Automakers keep pitching a technological fix to our current traffic safety crisis when the real solution is much simpler
Ford announced today that it’s exploring “new smartphone-based communications technology” to warn drivers about pedestrians, cyclists, and other vulnerable road users that may be hidden from their view. This follows a request for information from the US Department of Transportation (USDOT) on the possibility of using similar communication technology as “warning systems for both drivers and [vulnerable road users].”
The underlying message of both of these announcements is that technology can help slow or even reserve the dramatic rise in road deaths in the US. Traffic fatalities hit a 20-year high in early 2022, with officials blaming the pandemic for causing more reckless driving behavior. And technology, that amorphous panacea to so many of life’s problems, is seen as a potential solution.
But of course, the real answer is much simpler than that: just make the cars go slower.
Much of the mythos the auto industry has built up around itself involves the freedom to go anywhere you want as fast as you want. So, naturally, the car companies aren’t going to embrace slower cars as an obvious solution to the epidemic of rising vehicle fatalities. Instead, they will launch expensive research projects with academic stakeholders to develop some sort of nebulous technological workaround to the problem of dangerous driving and poorly designed infrastructure.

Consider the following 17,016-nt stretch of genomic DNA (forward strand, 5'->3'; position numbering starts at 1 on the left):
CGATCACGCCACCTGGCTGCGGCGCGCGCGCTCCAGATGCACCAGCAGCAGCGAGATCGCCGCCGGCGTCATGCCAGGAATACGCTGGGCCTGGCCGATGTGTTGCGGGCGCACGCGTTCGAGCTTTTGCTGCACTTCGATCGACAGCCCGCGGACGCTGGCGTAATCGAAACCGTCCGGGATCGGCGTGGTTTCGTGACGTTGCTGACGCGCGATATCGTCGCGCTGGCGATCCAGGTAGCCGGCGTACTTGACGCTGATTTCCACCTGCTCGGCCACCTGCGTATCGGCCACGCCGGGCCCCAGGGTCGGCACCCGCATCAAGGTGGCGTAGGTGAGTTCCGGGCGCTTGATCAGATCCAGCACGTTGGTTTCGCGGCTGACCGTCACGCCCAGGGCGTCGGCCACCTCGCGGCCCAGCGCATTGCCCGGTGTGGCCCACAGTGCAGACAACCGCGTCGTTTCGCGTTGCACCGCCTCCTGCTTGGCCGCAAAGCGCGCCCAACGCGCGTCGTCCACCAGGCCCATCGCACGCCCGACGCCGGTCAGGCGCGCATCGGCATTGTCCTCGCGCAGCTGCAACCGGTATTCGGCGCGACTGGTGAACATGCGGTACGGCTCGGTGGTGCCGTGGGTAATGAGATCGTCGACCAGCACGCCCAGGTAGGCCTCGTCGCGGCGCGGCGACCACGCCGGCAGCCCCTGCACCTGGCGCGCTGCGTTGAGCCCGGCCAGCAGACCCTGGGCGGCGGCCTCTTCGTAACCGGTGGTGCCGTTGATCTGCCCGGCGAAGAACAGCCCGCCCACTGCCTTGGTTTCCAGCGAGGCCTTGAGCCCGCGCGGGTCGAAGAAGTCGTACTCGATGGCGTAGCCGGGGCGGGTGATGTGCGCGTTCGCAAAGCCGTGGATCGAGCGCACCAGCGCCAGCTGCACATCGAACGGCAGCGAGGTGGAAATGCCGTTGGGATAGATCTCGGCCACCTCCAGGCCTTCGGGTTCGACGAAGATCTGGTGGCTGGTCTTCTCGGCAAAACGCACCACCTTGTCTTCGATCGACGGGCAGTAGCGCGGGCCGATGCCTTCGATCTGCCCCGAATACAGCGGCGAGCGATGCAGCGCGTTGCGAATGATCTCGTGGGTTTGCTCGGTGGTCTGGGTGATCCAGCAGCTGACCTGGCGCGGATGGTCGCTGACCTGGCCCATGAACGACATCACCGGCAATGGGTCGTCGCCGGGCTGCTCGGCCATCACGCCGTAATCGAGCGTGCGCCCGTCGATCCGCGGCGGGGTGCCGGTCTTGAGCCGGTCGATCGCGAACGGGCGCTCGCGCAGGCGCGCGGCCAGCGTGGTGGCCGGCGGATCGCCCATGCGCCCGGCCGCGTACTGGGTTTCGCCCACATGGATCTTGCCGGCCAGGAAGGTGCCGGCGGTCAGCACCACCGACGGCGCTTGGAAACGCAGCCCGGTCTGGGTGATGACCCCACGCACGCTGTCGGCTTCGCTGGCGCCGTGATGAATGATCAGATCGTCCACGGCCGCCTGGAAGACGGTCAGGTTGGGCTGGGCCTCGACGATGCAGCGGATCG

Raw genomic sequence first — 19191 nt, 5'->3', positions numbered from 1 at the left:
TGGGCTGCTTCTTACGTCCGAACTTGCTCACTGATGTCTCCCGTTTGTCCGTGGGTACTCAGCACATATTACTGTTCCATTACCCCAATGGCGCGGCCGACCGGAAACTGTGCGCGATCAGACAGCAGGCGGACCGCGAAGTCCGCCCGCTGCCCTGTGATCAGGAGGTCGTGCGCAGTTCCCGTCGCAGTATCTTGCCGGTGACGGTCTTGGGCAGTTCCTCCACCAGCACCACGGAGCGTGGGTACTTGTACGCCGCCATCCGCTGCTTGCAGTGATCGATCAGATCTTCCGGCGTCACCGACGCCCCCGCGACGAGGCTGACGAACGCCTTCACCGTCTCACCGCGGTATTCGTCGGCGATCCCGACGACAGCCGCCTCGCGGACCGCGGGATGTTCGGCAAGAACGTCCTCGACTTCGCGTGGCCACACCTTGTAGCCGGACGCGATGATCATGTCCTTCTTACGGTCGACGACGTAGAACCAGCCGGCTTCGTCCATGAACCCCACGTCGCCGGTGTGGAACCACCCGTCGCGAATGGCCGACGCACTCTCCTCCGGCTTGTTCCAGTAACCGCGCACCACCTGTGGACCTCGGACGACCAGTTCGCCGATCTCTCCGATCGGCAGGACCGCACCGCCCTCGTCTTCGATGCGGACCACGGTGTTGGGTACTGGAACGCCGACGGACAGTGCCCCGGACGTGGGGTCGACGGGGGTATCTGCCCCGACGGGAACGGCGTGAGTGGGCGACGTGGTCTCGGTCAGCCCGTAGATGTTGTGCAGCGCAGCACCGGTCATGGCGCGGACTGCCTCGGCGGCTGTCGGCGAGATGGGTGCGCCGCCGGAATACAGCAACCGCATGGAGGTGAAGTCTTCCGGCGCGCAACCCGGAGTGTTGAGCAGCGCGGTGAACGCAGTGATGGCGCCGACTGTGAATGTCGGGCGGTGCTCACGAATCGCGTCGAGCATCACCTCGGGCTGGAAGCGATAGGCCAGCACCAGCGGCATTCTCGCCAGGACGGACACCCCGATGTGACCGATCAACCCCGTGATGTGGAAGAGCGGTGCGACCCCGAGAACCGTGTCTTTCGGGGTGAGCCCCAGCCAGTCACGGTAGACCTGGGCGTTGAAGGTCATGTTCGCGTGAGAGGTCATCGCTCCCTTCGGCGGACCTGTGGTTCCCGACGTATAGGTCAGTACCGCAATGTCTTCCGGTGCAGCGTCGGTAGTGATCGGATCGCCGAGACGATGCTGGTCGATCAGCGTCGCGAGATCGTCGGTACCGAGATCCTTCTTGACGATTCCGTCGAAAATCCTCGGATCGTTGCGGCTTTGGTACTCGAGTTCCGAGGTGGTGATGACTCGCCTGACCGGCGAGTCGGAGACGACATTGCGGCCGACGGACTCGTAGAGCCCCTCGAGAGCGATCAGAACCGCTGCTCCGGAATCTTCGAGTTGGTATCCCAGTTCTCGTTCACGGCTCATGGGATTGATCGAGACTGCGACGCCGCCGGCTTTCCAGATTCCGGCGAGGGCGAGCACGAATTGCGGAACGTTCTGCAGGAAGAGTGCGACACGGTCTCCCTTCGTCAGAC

To be clear, I’m not opposed to technology that makes driving safer, but I’m not convinced that the auto industry has the right kind of technology in mind. Ford, for example, has been beating the same drum for a while now — the idea that there is a type of communication technology that allows cars to communicate with pedestrians’ smartphones in a way to reduce fatal collisions.
This is what Ford envisions as a potential solution:
The concept smartphone app running on a pedestrian’s phone uses Bluetooth Low Energy (BLE) messaging to communicate their location to a connected Ford vehicle. If the vehicle calculates a potential crash risk, Ford SYNC® can alert drivers by the in-vehicle screen showing graphics of pedestrians, bicyclists or more with audio alerts sounding. Ford, Commsignia, PSS, Ohio State University, T-Mobile and Tome Software are demonstrating the technology at the Intelligent Transportation Society of America’s World Congress in Los Angeles this week.